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I need to find the size of an elf image for some computation. I have tried with the readelf utility on linux which gives the informations about the headers and section. I need to have the exact file size of the elf(on the whole).

How do I find the size of the ELF from the header information or Is there any other means to find the size of an elf without reading the full image.

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4 Answers

up vote 1 down vote accepted

You can use the stat functions family (stat(), lstat(), fstat()) to get the size of any file (using the st_size member of the stat member). Do you need something more specific?


If you really want to use the ELF structure, use the elf.h header which contains that structure:

typedef struct {
         unsigned char  e_ident[EI_NIDENT];
         uint16_t       e_type;
         uint16_t       e_machine;
         uint32_t       e_version;
         ElfN_Addr      e_entry;
         ElfN_Off       e_phoff;
         ElfN_Off       e_shoff;
         uint32_t       e_flags;
         uint16_t       e_ehsize;
         uint16_t       e_phentsize;
         uint16_t       e_phnum;
         uint16_t       e_shentsize;
         uint16_t       e_shnum;
         uint16_t       e_shstrndx;
 } Elf32_Ehdr;

It's the header of an ELF32 file (replace 32 with 64 for a 64-bit file). e_ehsize is the size of the file in bytes.


I'll copy verbatim the comment that was posted as an edit suggestion:

This answer is incorrect. e_ehsize is merely the size of the elf header, not the elf file.

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How do we use this structure to find the size of any elf file.. I mean API kind of stuff.. –  fasil Jun 9 '10 at 10:26
    
any usage example ? –  fasil Jun 9 '10 at 11:01
    
What is your language? In C for example it should be pretty easy to read the header with fread(), then print the e_ehsize member. –  Bastien Léonard Jun 9 '10 at 11:18
    
I m using C and I have to find the elf image size which might be in RAM... –  fasil Jun 9 '10 at 12:13
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The answer to the specific question is a little tricky for ELF files.

The following will compute the size of the "descriptive" information in an ELF file using the header: e_ehsize + (e_phnum * e_phentsize) + (e_shnum * e_shentsize)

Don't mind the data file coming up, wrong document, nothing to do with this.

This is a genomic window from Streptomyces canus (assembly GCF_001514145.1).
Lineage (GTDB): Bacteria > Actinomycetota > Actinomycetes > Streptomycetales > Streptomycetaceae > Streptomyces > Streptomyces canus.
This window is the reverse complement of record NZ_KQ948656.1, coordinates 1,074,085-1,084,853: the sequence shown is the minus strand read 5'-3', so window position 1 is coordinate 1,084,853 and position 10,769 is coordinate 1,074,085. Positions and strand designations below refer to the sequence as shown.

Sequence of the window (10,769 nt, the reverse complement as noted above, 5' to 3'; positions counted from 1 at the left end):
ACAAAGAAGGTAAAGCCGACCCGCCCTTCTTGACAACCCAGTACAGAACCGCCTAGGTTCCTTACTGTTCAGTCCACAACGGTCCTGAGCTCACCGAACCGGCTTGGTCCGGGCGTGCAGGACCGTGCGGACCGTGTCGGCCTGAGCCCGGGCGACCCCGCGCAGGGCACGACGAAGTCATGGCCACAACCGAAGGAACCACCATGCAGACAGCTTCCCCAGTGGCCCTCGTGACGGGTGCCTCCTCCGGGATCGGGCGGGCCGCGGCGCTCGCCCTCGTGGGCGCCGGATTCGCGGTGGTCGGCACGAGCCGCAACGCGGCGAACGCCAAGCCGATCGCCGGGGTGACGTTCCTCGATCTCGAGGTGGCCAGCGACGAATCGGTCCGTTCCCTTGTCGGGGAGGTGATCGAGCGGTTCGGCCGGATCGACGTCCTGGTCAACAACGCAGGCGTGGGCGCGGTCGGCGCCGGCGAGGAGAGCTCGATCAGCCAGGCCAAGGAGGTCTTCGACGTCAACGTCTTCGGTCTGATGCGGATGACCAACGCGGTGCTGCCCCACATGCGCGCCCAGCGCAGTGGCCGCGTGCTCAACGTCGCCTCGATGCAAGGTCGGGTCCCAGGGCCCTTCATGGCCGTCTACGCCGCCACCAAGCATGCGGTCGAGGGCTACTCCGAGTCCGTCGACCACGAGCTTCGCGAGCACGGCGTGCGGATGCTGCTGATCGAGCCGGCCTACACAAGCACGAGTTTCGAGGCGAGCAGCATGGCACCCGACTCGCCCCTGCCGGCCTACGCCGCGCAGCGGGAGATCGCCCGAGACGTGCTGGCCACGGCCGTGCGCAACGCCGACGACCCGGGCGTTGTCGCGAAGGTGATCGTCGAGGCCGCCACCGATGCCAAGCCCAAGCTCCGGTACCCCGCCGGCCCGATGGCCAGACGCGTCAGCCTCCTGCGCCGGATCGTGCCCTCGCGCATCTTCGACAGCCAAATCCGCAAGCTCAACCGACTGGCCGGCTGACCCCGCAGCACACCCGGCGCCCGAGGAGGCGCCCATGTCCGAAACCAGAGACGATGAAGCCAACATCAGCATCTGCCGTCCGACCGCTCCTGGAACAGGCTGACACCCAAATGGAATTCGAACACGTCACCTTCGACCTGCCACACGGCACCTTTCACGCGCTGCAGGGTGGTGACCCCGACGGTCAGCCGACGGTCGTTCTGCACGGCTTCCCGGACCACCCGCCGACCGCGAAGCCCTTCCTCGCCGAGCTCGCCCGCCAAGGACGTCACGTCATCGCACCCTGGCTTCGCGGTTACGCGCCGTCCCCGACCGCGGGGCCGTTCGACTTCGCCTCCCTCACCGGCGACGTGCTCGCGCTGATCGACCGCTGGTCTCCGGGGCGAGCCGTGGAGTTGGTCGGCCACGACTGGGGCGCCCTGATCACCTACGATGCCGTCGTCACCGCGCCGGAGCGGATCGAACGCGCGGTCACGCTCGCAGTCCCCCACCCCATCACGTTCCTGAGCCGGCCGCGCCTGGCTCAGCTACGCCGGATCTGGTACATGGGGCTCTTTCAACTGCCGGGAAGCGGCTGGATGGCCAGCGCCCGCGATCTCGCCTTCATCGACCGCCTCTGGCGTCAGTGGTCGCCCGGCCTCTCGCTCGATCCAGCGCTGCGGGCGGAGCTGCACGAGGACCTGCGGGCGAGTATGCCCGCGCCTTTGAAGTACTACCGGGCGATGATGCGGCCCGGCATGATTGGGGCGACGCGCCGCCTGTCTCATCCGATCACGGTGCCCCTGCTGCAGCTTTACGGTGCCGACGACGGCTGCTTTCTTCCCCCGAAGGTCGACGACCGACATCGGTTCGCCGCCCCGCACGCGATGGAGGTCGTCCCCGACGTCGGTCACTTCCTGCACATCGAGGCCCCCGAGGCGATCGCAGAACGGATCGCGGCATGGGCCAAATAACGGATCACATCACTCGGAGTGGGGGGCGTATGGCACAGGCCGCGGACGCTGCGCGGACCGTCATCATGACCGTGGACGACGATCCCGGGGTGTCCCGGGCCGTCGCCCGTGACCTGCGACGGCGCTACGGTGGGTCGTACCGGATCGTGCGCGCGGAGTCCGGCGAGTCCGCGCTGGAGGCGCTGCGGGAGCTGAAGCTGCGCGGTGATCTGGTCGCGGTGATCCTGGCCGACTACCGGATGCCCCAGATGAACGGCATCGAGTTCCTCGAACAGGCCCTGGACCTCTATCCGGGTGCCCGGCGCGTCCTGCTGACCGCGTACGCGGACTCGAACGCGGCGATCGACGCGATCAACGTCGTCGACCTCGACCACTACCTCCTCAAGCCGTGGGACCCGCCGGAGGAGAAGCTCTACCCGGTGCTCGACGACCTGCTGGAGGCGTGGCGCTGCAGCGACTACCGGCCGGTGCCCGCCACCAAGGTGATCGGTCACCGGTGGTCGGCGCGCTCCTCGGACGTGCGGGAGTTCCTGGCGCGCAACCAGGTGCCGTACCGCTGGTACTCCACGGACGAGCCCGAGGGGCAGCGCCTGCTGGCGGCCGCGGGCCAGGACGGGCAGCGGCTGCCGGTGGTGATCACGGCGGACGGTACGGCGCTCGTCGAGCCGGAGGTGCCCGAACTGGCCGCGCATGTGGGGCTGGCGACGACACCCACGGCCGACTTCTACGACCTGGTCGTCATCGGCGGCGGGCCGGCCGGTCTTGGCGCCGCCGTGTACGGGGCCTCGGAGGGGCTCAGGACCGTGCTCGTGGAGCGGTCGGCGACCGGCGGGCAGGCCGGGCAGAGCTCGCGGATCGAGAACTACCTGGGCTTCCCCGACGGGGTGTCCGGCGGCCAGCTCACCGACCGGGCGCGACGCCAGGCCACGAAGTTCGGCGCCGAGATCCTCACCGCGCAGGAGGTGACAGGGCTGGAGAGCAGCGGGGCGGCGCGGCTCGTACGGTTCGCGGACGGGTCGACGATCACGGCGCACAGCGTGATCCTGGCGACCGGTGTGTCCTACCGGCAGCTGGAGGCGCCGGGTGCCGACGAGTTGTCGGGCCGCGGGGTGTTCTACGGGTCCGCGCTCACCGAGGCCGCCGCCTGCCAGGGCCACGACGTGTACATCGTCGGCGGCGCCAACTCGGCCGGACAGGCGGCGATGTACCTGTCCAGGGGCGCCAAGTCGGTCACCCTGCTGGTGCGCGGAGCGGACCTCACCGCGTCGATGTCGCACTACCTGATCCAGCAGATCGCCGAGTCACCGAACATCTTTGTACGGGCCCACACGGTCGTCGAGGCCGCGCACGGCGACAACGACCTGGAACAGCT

The above is based on the ELF documentation.

The next piece to add to the above sum is the size in the file of the section entries. Intuitively we would like to compute this using sh_size for each of the sections in the file -- e_shnum of them. HOWEVER, this doesn't yield the correct answer due to alignment issues. If you use an ordered list of sh_offset values you can compute the exact number of bytes that the section entry occupies (I found some strange alignments where using sh_addralign isn't as useful as you would like); for the last section entry use the file header's e_shoff since the section header table is last. This worked for the couple I checked.

update.c in libelf has the details it uses when updating an elf file.

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The elf_getphdrnum() and elf_getshdrnum() functions are recommended for retrieving the number of PHDR and SHDR entries in the ELF object respectively. These functions correctly handle ELF objects that use extended numbering, where the direct use of the e_phnum or e_shnum fields of the ELF header is likely to be incorrect. –  jkoshy Feb 26 '12 at 3:41
    
But since the section header table maps straight across, and the ordered list of sh_offsets are expanded and mapped into memory, the section header table will not end up being at the end of the memory image. For example on disk sh_offset will be smaller than the last section's memory image offset. small - big = negative –  Captainlonate Nov 5 '13 at 17:10
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Perhaps gelf could be useful.

GElf is a generic, ELF class-independent API for manipulat- ing ELF object files. GElf provides a single, common inter- face for handling 32-bit and 64-bit ELF format object files.

specifically these functions:

elf32_fsize, elf64_fsize - return the size of an object file type

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Any usage example for using GELF library... –  fasil Jun 9 '10 at 10:57
    
I cannot go with this as I need to install the library stuffs in the Root file system that would take more space.. –  fasil Jun 9 '10 at 10:59
    
@fasil: You could use the "libelf by Example" tutorial for getting started with the GELF(3) API. –  jkoshy Feb 26 '12 at 3:07
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Have you tried using the gnu "readelf" utility?

http://sourceware.org/binutils/docs/binutils/readelf.html

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